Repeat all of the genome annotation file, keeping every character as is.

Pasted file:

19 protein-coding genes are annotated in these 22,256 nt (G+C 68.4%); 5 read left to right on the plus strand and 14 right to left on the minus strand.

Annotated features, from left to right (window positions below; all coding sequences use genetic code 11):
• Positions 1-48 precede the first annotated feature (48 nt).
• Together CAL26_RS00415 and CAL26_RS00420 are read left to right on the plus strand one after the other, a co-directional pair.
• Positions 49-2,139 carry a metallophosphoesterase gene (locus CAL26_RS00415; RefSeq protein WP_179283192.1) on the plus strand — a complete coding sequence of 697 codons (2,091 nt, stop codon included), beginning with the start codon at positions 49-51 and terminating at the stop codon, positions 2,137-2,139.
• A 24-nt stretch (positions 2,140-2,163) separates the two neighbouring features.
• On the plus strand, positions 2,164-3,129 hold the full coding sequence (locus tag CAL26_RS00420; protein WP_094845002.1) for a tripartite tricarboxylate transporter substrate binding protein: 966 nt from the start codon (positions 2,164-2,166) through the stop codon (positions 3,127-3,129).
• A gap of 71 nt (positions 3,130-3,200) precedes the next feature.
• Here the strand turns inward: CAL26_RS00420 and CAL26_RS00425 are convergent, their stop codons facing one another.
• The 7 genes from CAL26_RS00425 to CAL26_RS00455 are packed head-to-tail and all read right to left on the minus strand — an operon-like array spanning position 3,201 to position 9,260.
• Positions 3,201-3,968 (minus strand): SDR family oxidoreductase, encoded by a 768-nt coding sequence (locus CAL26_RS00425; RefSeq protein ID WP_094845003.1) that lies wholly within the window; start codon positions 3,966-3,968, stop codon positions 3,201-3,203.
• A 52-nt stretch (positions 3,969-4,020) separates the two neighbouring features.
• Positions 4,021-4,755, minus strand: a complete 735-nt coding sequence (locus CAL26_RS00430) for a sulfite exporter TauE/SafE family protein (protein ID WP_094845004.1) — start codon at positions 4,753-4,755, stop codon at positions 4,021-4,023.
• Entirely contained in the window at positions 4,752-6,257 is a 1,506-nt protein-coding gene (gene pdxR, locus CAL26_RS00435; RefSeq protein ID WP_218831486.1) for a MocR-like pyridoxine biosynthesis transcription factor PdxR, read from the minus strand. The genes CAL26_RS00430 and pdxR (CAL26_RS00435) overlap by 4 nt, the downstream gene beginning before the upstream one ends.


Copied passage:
19 protein-coding genes are annotated in these 22,256 nt (G+C 68.4%); 5 read left to right on the plus strand and 14 right to left on the minus strand.

Annotated features, from left to right (window positions below; all coding sequences use genetic code 11):
• Positions 1-48 precede the first annotated feature (48 nt).
• Together CAL26_RS00415 and CAL26_RS00420 are read left to right on the plus strand one after the other, a co-directional pair.
• Positions 49-2,139 carry a metallophosphoesterase gene (locus CAL26_RS00415; RefSeq protein WP_179283192.1) on the plus strand — a complete coding sequence of 697 codons (2,091 nt, stop codon included), beginning with the start codon at positions 49-51 and terminating at the stop codon, positions 2,137-2,139.
• A 24-nt stretch (positions 2,140-2,163) separates the two neighbouring features.
• On the plus strand, positions 2,164-3,129 hold the full coding sequence (locus tag CAL26_RS00420; protein WP_094845002.1) for a tripartite tricarboxylate transporter substrate binding protein: 966 nt from the start codon (positions 2,164-2,166) through the stop codon (positions 3,127-3,129).
• A gap of 71 nt (positions 3,130-3,200) precedes the next feature.
• Here the strand turns inward: CAL26_RS00420 and CAL26_RS00425 are convergent, their stop codons facing one another.
• The 7 genes from CAL26_RS00425 to CAL26_RS00455 are packed head-to-tail and all read right to left on the minus strand — an operon-like array spanning position 3,201 to position 9,260.
• Positions 3,201-3,968 (minus strand): SDR family oxidoreductase, encoded by a 768-nt coding sequence (locus CAL26_RS00425; RefSeq protein ID WP_094845003.1) that lies wholly within the window; start codon positions 3,966-3,968, stop codon positions 3,201-3,203.
• A 52-nt stretch (positions 3,969-4,020) separates the two neighbouring features.
• Positions 4,021-4,755, minus strand: a complete 735-nt coding sequence (locus CAL26_RS00430) for a sulfite exporter TauE/SafE family protein (protein ID WP_094845004.1) — start codon at positions 4,753-4,755, stop codon at positions 4,021-4,023.
• Entirely contained in the window at positions 4,752-6,257 is a 1,506-nt protein-coding gene (gene pdxR, locus CAL26_RS00435; RefSeq protein ID WP_218831486.1) for a MocR-like pyridoxine biosynthesis transcription factor PdxR, read from the minus strand. The genes CAL26_RS00430 and pdxR (CAL26_RS00435) overlap by 4 nt, the downstream gene beginning before the upstream one ends.